While we of course hope that the Supreme Court pays attention to our brief, we know that Solicitor General Elana Kagan, at least, is concerned enough about our arguments to spend several pages of the government’s reply brief addressing them (see pages 5-9). 

For more on Comstock, see its case page on SCOTUSwiki, which now has all the briefs and will around the Jan. 12 argument date be populated with argument previews and reviews, as well as links to media coverage.

How Will the Court Vote on “Incorporating” the Second Amendment?

Yesterday I described the brief Alan Gura filed on behalf of the petitioners challenging Chicago’s gun ban in the Supreme Court – asking the Court to apply the individual right to keep and bear arms to the states.

Late last night, Orin Kerr at the Volokh Conspiracy sketched out his predictions of whether the individual justices would go for Gura’s main argument: that the indefensible Slaughter-House Cases should be overturned and thus that the Court should “incorporate” the rights at issue via the Privileges or Immunities Clause.  (Cato supports this argument, as we’ll show in the brief we’ll be filing next week.) He concludes that Justice Thomas is the only vote available for this claim. According to Orin, the Chief Justice and Justices Scalia and Alito are too enamored with stare decisis to overturn an 1873 precedent, Justice Kennedy isn’t an originalist and likes substantive due process too much, and the other four are too afraid of Lochner and Institute for Justice-style economic liberty arguments to go there.

As George Will would say: Well. Orin could turn out to be right, but I think his analysis is too simplistic. I was just about to write my response when I saw that Josh Blackman, with whom I have a law review article forthcoming on these issues, already said it best in the comments to Orin’s post:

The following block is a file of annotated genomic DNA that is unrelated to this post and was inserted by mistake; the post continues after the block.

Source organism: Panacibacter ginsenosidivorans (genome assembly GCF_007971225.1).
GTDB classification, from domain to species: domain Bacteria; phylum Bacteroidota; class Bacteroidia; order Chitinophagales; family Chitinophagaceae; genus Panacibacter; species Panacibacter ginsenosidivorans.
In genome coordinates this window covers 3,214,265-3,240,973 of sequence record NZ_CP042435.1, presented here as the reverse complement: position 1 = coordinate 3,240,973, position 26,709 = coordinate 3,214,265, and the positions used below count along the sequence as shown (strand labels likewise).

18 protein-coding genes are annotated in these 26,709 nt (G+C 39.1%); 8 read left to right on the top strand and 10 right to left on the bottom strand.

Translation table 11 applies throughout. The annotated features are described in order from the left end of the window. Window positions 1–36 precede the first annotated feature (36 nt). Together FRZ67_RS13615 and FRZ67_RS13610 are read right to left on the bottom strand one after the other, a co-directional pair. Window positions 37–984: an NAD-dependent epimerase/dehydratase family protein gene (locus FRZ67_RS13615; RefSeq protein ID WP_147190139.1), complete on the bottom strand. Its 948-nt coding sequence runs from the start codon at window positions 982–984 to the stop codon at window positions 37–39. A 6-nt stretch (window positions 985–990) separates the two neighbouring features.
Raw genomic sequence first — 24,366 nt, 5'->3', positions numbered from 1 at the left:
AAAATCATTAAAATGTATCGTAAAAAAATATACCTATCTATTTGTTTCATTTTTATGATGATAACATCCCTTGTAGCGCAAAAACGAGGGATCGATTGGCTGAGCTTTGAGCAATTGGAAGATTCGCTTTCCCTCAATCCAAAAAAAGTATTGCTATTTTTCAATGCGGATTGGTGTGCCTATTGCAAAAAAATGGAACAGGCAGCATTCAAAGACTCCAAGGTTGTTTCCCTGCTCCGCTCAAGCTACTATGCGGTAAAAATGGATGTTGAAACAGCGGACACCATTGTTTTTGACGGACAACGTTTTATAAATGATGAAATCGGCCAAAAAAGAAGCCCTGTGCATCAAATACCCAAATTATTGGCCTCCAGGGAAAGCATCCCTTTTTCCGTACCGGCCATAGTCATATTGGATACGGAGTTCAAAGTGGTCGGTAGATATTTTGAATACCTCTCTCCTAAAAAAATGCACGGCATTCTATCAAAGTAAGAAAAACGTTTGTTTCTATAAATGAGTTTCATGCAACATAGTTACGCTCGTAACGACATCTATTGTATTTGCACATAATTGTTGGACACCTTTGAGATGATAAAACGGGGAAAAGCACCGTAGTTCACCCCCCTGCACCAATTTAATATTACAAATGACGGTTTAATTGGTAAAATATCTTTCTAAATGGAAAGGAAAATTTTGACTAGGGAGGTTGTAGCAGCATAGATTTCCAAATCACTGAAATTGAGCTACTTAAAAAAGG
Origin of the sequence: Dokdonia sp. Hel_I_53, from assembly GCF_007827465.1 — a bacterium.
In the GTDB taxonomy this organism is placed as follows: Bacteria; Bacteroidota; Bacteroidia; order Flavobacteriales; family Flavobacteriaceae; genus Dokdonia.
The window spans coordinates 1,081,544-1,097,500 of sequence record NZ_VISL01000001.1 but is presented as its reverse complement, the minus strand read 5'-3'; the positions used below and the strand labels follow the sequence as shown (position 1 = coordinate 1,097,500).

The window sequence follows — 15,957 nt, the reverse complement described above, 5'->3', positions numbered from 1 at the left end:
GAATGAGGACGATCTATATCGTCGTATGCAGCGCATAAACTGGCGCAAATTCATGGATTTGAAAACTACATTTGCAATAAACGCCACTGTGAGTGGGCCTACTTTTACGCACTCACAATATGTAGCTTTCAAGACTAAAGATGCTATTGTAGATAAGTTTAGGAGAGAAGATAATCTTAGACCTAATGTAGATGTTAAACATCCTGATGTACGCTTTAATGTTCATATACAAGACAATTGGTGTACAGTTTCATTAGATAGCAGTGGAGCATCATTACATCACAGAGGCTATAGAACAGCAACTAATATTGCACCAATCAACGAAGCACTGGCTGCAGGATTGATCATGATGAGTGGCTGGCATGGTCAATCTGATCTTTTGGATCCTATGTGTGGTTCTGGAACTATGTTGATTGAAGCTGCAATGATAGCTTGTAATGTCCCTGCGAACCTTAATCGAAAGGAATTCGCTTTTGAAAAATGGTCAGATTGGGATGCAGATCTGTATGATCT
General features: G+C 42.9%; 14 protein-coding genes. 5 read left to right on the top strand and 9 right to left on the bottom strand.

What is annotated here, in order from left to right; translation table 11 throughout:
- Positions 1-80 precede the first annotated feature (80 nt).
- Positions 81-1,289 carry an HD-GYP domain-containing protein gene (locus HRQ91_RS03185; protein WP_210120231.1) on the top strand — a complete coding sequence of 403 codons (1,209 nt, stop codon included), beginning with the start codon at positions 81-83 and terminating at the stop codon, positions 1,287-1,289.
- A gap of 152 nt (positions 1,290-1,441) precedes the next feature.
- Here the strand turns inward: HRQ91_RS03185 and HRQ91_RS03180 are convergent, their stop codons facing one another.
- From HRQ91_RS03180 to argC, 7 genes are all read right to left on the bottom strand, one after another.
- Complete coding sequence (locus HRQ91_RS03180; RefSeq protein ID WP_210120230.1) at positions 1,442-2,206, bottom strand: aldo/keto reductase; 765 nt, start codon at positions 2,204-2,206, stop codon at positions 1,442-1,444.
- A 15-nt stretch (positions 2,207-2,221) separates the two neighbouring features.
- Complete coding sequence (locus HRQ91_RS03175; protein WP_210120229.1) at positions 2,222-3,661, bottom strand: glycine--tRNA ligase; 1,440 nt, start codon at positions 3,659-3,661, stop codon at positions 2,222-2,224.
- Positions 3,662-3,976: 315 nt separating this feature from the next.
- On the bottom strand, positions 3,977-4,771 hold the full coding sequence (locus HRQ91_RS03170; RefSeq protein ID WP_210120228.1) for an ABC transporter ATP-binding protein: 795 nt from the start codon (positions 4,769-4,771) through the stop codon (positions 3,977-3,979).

First, I think you present a binary choice; incorporate through Due Process OR incorporate through privileges or immunities. The question presented asked about both routes of incorporation. Neither path is by necessity mutually exclusive. As Gura’s brief makes clear, the Court could incorporate through the Due Process Clause, and alternatively recognize that the right to keep and bear arms is also among the Privileges or Immunities of Citizenship. The Court need not displace 100 years of substantive due process jurisprudence with this single case. And from a practical perspective, basically the entire Bill of Rights has been incorporated. So, unless some people start clamoring about states quartering troops in theirs homes, this would be a one time deal. Such a holding would do little to upset the apple cart, or as we put it, open Pandora’s Box.

Second, I think you may over-simplify Scalia’s views on originalism and stare decisis. Our article shows that Scalia, while on the Supreme Court, has never voted in favor of a substantive due process incorporation. The last such case was in 1982. Can Scalia really cite the doctrine that he excoriated in Lawrence, Casey, and elsewhere based solely on reliance interests? It is no secret Scalia likes guns, and he wants to incorporate the 2nd Amendment. But he does not want to enlarge substantive due process. Is he stuck between a rock and a substantively hard place? The Privileges or Immunities Clause provides an alternative method for Scalia. He could write a classic originalist opinion tracing the right to bear arms during Reconstruction, and find that it applies to the State.

Finally, fellow Volokh conspirator Randy Barnett (and Cato senior fellow) also disagrees with Orin, offering this perspective:

When choosing between the two pending cases in the Seventh Circuit, why would four Justices grant cert on the McDonald case in which the challenge was focused on the Privileges or Immunities Clause and deny cert on NRA case, which confined its argument to the Due Process Clause? Why would they have rejected the City of Chicago’s proposal which limited the question presented to Due Process?

Faced with this background and the actual question presented, I wonder how would Orin have briefed the case. Would he have offered any of the analysis in his post? Would he have told the Court just to ignore the Privileges or Immunities Clause? Or might he not have assumed as an experienced litigator that the Justices could write a Due Process Clause “incorporation” opinion in their sleep–heck, their clerks could write that opinion in their sleep–and then devoted the bulk of his brief to describing the meaning of the Privileges or Immunities Clause in context?